• A Proliferation of Canes. Photos of the most recent Commencement show students carrying many strange, new-ish canes, most presumably representing senior societies. They feature a snake wrapped around a Native American arrow; a bearded old man; the domed main body of Shattuck Observatory (clever!); a snake clutching an apple in its mouth; a huge phoenix (for Phoenix, obviously — is that cast resin or something?); a tail, perhaps belonging to a whale?; and a three-dimensional stylization of the stylized Lone Pine symbol (also a metal globe).

  • Two interesting new-ish concepts: literary geography and forensic architecture.


Image of new Ledyard; selecting Ravine Lodge timbers


Co-Op Food Store in Centerra

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11.28.2016 update: DEN project page link added.


Ledyard Canoe Club demo ahead

  • A campus construction update has a few details on the soccer pavilion expansion out at Burnham Field.

  • The Valley News reports that the new Dartmouth Coach bus station is opening in Lebanon.

  • An architect has been named for the Ledyard Canoe Club replacement. The historic clubhouse will be demolished and a new building built in its place by Charney Architects of New Haven.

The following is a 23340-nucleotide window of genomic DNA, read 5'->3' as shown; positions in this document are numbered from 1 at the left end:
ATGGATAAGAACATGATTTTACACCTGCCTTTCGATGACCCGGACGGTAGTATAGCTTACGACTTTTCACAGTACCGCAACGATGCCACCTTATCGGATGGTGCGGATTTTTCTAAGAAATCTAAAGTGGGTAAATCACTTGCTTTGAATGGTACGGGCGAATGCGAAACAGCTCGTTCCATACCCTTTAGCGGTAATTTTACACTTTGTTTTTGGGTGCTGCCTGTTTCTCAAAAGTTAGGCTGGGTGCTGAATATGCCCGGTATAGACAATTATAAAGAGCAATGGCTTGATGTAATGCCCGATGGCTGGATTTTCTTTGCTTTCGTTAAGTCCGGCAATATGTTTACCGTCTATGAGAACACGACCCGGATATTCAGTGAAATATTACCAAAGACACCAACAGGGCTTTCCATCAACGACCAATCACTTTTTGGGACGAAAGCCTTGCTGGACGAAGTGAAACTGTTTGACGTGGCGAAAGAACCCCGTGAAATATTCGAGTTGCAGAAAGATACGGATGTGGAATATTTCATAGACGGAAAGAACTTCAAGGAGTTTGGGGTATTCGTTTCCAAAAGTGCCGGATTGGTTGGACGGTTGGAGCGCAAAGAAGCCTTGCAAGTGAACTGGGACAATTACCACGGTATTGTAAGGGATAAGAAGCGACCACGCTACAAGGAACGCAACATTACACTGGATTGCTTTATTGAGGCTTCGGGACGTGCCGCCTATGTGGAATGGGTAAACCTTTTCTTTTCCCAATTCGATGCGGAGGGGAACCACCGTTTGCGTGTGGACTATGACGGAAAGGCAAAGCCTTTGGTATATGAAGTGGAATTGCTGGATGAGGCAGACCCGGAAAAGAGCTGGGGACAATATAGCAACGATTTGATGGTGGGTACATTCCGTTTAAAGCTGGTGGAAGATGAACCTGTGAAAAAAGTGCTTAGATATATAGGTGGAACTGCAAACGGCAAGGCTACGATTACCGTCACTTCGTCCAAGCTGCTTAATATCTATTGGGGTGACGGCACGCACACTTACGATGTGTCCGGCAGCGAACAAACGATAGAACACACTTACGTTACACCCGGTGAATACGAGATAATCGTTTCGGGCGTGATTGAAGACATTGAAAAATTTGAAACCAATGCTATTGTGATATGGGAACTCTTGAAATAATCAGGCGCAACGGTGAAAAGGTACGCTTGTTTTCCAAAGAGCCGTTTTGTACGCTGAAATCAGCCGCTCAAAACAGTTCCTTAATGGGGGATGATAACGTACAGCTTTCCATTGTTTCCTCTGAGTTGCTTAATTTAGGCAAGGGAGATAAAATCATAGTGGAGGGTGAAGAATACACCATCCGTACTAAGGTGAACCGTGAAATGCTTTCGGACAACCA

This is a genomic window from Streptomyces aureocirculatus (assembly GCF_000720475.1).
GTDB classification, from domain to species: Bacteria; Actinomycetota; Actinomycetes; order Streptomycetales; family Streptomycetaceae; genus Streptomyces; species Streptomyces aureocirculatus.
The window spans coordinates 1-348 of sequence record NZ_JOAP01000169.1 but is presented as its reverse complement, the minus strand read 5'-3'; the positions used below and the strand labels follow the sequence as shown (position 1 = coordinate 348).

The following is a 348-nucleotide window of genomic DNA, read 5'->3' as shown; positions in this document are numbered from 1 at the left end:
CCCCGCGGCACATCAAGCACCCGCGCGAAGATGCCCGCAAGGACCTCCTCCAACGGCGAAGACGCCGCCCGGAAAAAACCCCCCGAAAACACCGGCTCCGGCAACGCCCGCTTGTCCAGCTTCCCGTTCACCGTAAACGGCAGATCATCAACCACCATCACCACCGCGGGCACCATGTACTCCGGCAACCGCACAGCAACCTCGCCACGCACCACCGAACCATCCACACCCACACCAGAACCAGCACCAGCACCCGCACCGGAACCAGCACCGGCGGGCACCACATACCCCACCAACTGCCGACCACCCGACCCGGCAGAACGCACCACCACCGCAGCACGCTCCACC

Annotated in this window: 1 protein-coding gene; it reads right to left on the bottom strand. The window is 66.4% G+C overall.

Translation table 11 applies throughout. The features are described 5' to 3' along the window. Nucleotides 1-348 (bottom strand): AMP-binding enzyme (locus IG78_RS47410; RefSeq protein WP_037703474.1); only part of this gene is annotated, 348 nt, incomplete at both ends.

• A newsletter last month described the installation of a solar array at ground level on Berry Row.

  • The Moosilauke Ravine Lodge replacement (project page) is going ahead, and one can’t help but worry about the success of its central feature, the great stone fireplace-staircase (HearthStair?). Will it be plausible as a work of masonry, a little bit of Machu Picchu in the White Mountains? Or will it read as Formstone, with no visible means of support?

  • An item on memorializing the Lodge mentions some interesting digital projects and quotes OPO Director Dan Nelson: “Memorabilia will be saved, safely stored, and reinstalled; interior log elements will be reused; timbers that can’t be reused in construction will be sawn into planks for wall paneling.”

  • “Work is underway … planning for future renovation of the Hopkins Center” (news release; see also the story in The D).